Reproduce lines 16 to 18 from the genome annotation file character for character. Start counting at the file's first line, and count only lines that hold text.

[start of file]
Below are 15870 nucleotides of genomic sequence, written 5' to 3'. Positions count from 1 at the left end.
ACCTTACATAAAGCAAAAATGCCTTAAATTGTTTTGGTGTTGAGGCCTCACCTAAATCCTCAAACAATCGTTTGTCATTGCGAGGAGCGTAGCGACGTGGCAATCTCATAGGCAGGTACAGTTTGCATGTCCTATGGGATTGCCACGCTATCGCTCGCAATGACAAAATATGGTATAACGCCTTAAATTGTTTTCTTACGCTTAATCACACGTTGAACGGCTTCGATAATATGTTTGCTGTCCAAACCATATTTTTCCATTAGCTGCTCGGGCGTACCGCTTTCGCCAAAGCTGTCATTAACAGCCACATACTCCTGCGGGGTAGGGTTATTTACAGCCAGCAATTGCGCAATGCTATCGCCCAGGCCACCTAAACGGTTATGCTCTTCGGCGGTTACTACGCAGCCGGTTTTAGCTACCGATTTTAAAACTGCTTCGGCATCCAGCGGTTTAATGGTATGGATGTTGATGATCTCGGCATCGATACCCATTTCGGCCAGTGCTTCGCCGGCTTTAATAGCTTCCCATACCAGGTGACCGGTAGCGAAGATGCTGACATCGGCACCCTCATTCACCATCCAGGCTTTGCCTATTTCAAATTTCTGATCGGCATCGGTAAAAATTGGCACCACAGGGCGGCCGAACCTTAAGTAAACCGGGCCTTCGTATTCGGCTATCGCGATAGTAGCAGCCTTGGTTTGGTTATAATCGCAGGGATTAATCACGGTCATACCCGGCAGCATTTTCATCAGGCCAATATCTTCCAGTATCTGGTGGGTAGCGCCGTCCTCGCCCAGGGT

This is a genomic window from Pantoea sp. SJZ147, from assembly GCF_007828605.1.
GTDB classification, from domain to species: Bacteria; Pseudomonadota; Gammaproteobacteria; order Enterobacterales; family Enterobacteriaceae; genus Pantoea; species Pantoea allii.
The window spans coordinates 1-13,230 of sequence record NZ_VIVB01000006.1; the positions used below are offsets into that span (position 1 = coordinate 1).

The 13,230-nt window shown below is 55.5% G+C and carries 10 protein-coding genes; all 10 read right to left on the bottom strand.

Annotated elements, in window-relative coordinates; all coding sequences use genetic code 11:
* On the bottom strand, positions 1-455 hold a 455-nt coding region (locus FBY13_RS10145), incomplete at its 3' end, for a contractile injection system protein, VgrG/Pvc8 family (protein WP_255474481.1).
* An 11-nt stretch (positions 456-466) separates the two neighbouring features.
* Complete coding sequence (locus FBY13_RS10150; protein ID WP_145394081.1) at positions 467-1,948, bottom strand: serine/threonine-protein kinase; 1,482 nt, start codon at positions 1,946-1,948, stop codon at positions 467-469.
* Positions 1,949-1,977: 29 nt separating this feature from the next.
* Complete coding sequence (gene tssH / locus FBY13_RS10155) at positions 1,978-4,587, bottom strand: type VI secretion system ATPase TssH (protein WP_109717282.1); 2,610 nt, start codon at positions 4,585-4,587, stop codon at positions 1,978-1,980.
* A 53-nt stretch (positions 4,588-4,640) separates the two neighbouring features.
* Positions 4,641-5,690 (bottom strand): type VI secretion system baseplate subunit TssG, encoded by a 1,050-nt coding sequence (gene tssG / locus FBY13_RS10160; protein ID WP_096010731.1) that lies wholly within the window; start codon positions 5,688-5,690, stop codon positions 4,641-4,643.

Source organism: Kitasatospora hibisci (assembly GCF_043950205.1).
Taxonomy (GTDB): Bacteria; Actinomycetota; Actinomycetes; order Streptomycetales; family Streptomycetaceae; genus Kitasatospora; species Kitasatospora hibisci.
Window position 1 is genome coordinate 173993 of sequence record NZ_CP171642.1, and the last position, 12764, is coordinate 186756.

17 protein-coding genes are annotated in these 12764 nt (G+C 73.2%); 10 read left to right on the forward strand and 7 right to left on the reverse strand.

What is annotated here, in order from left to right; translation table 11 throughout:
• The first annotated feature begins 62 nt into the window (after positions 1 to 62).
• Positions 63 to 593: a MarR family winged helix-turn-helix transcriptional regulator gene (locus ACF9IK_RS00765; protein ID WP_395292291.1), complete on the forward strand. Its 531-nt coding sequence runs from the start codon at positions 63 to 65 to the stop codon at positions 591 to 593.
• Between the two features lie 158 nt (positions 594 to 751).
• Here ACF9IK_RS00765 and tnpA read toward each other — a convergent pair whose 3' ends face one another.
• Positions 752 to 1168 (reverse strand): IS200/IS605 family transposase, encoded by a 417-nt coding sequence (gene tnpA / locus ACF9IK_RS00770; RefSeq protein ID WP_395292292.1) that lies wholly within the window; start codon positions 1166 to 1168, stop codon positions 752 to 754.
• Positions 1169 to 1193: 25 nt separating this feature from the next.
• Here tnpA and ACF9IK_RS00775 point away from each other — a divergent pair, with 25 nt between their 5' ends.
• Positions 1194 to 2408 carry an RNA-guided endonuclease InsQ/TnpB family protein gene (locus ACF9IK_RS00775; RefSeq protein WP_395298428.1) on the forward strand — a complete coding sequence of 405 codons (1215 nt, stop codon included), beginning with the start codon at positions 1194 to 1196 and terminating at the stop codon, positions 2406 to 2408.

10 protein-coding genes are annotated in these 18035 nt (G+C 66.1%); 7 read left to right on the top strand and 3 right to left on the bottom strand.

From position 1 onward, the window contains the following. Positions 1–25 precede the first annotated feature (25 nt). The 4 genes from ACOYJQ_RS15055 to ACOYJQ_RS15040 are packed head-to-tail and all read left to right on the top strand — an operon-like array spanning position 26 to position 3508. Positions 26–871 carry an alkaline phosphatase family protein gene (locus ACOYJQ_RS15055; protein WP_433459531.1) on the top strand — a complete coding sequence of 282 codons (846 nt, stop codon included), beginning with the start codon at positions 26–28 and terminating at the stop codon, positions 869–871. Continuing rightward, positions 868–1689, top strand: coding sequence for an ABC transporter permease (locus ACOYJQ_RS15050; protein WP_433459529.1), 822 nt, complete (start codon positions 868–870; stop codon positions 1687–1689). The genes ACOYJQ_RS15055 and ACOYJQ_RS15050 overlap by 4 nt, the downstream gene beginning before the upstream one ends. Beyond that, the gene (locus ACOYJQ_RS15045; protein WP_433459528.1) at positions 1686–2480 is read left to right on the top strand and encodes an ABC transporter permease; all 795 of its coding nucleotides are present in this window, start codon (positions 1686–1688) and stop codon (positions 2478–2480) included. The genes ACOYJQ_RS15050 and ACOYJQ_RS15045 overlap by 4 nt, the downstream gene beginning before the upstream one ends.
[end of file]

Taxonomy (GTDB): Bacteria; Actinomycetota; Actinomycetes; order Streptomycetales; family Streptomycetaceae; genus Kitasatospora; species Kitasatospora hibisci.
Window position 1 is genome coordinate 173993 of sequence record NZ_CP171642.1, and the last position, 12764, is coordinate 186756.

17 protein-coding genes are annotated in these 12764 nt (G+C 73.2%); 10 read left to right on the forward strand and 7 right to left on the reverse strand.